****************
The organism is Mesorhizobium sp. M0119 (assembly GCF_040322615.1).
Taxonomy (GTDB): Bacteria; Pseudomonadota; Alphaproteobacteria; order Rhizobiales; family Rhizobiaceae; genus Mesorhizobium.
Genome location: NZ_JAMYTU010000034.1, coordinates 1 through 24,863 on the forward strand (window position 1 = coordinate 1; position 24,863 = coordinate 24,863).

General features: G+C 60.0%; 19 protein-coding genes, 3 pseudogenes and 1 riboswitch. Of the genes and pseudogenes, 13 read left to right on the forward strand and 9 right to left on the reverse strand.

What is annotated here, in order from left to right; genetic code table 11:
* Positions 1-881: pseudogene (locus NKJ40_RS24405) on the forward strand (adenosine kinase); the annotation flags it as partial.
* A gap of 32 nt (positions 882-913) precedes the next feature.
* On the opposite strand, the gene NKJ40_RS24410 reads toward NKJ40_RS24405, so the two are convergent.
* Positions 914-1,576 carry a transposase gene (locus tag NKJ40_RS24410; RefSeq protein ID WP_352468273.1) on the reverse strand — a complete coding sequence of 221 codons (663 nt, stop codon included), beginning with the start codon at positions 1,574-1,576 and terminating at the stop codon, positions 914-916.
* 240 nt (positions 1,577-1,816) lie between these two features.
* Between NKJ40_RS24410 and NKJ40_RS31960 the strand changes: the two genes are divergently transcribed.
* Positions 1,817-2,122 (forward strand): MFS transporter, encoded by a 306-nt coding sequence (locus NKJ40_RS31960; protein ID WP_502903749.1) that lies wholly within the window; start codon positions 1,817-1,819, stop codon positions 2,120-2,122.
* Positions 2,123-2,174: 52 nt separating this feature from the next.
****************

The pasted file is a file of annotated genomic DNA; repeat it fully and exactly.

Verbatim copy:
The organism is Mesorhizobium sp. M0119 (assembly GCF_040322615.1).
Taxonomy (GTDB): Bacteria; Pseudomonadota; Alphaproteobacteria; order Rhizobiales; family Rhizobiaceae; genus Mesorhizobium.
Genome location: NZ_JAMYTU010000034.1, coordinates 1 through 24,863 on the forward strand (window position 1 = coordinate 1; position 24,863 = coordinate 24,863).

General features: G+C 60.0%; 19 protein-coding genes, 3 pseudogenes and 1 riboswitch. Of the genes and pseudogenes, 13 read left to right on the forward strand and 9 right to left on the reverse strand.

What is annotated here, in order from left to right; genetic code table 11:
* Positions 1-881: pseudogene (locus NKJ40_RS24405) on the forward strand (adenosine kinase); the annotation flags it as partial.
* A gap of 32 nt (positions 882-913) precedes the next feature.
* On the opposite strand, the gene NKJ40_RS24410 reads toward NKJ40_RS24405, so the two are convergent.
* Positions 914-1,576 carry a transposase gene (locus tag NKJ40_RS24410; RefSeq protein ID WP_352468273.1) on the reverse strand — a complete coding sequence of 221 codons (663 nt, stop codon included), beginning with the start codon at positions 1,574-1,576 and terminating at the stop codon, positions 914-916.
* 240 nt (positions 1,577-1,816) lie between these two features.
* Between NKJ40_RS24410 and NKJ40_RS31960 the strand changes: the two genes are divergently transcribed.
* Positions 1,817-2,122 (forward strand): MFS transporter, encoded by a 306-nt coding sequence (locus NKJ40_RS31960; protein ID WP_502903749.1) that lies wholly within the window; start codon positions 1,817-1,819, stop codon positions 2,120-2,122.
* Positions 2,123-2,174: 52 nt separating this feature from the next.